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J Bacteriol. 1995 Sep;177(17):4992-9.

Location and characteristics of the transfer region of a Bacteroides conjugative transposon and regulation of transfer genes.

Author information

1
Department of Microbiology, University of Illinois, Urbana 61801, USA.

Abstract

Many Bacteroides clinical isolates contain large conjugative transposons, which excise from the genome of a donor and transfer themselves to a recipient by a process that requires cell-to-cell contact. It has been suggested that the transfer intermediate of the conjugative transposons is a covalently closed circle, which is transferred by the same type of rolling circle mechanism used by conjugative plasmids, but the transfer origin of a conjugative transposon has not previously been localized and characterized. We have now identified the transfer origin (oriT) region of one of the Bacteroides conjugative transposons, TcrEmr DOT, and have shown that it is located near the middle of the conjugative transposon. We have also identified a 16-kbp region of the conjugal transposon which is necessary and sufficient for conjugal transfer of the element and which is located near the oriT. This same region proved to be sufficient for mobilization of coresident plasmids and unlinked integrated elements as well as for self-transfer, indicating that all of these activities are mediated by the same transfer system. Previously, we had reported that disruption of a gene, rteC, abolished self-transfer of the element. rteC is one of a set of rte genes that appears to mediate tetracycline induction of transfer activities of the conjugative transposons. On the basis of these and other data, we had proposed that RteC activated expression of transfer genes. We have now found, however, that when the transfer region of TcrEmr DOT was cloned as a plasmid that did not contain rteC and the plasmid (pLYL72) was tested for transfer out of a Bacteroides strain that did not have a copy of rteC in the chromosome, the plasmid was self-transmissible without tetracycline induction. This and other findings suggest that RteC is not an activator transfer genes but is stimulating transfer in some other way.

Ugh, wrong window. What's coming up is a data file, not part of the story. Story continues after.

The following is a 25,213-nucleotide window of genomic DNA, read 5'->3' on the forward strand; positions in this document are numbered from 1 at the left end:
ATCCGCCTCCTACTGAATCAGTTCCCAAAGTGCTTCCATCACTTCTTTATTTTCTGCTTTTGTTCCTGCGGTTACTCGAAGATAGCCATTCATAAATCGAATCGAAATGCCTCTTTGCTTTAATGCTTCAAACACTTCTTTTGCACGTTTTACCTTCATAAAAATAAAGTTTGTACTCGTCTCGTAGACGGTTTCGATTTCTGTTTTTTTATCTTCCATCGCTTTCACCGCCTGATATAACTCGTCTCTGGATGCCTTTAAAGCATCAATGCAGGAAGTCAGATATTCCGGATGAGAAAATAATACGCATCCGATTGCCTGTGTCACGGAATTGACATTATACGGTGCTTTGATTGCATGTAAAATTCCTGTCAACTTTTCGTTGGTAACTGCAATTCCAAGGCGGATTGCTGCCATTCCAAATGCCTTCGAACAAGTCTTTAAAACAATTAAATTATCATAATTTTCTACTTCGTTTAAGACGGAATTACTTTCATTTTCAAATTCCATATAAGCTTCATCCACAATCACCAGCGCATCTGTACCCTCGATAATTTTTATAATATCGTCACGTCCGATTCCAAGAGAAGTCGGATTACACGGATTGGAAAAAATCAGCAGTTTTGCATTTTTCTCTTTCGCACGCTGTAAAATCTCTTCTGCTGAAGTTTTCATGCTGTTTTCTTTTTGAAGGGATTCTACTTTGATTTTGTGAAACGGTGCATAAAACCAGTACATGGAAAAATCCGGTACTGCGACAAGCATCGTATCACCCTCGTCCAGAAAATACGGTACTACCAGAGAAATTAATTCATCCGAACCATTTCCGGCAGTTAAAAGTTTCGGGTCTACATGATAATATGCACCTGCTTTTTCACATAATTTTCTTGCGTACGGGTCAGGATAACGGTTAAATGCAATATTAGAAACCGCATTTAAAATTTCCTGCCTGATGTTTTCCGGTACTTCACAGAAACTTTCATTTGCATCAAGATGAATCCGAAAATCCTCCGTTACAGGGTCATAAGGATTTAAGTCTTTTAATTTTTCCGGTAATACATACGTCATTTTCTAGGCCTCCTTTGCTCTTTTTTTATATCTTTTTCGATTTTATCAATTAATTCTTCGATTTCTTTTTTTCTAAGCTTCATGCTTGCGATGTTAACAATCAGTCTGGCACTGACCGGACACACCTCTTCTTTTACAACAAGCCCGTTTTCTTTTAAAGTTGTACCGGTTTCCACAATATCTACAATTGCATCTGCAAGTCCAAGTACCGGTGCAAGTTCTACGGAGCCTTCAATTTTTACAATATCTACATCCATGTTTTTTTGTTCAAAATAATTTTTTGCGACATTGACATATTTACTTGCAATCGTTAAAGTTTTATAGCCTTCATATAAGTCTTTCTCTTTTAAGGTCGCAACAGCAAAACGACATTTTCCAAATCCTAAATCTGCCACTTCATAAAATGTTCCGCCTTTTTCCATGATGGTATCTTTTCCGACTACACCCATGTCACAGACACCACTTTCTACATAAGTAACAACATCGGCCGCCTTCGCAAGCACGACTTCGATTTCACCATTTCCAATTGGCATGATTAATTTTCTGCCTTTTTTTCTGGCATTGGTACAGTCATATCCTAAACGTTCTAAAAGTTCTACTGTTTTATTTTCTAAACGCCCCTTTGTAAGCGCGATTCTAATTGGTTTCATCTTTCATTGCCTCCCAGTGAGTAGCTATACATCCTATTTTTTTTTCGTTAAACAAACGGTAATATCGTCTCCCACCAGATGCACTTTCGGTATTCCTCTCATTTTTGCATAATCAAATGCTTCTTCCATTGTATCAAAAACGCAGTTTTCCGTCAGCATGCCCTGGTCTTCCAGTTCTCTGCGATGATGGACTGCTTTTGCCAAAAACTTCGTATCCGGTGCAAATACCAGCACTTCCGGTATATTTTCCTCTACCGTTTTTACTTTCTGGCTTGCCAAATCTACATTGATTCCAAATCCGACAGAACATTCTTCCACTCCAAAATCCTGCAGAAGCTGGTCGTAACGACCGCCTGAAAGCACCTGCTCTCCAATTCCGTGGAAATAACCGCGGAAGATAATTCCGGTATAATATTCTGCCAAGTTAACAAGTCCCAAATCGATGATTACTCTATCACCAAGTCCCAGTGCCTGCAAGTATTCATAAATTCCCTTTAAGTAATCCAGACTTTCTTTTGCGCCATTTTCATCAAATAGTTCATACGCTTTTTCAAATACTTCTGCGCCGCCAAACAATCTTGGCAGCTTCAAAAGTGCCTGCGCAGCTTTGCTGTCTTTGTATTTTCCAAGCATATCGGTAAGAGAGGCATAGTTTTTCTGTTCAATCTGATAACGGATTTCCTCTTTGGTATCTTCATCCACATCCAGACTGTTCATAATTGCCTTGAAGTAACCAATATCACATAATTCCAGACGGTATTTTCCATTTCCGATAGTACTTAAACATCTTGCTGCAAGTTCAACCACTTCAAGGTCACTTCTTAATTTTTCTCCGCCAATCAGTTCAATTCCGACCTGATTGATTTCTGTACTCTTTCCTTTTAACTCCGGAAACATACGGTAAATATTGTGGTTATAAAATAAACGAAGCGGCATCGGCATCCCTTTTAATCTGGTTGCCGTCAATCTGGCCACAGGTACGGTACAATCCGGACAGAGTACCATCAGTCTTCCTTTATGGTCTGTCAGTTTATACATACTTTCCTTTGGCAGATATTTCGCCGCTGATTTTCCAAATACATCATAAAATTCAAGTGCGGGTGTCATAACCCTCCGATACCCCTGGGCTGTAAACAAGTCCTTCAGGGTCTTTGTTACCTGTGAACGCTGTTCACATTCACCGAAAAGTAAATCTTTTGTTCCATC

PMID:
7665476
PMCID:
PMC177276
[Indexed for MEDLINE]
Free PMC Article

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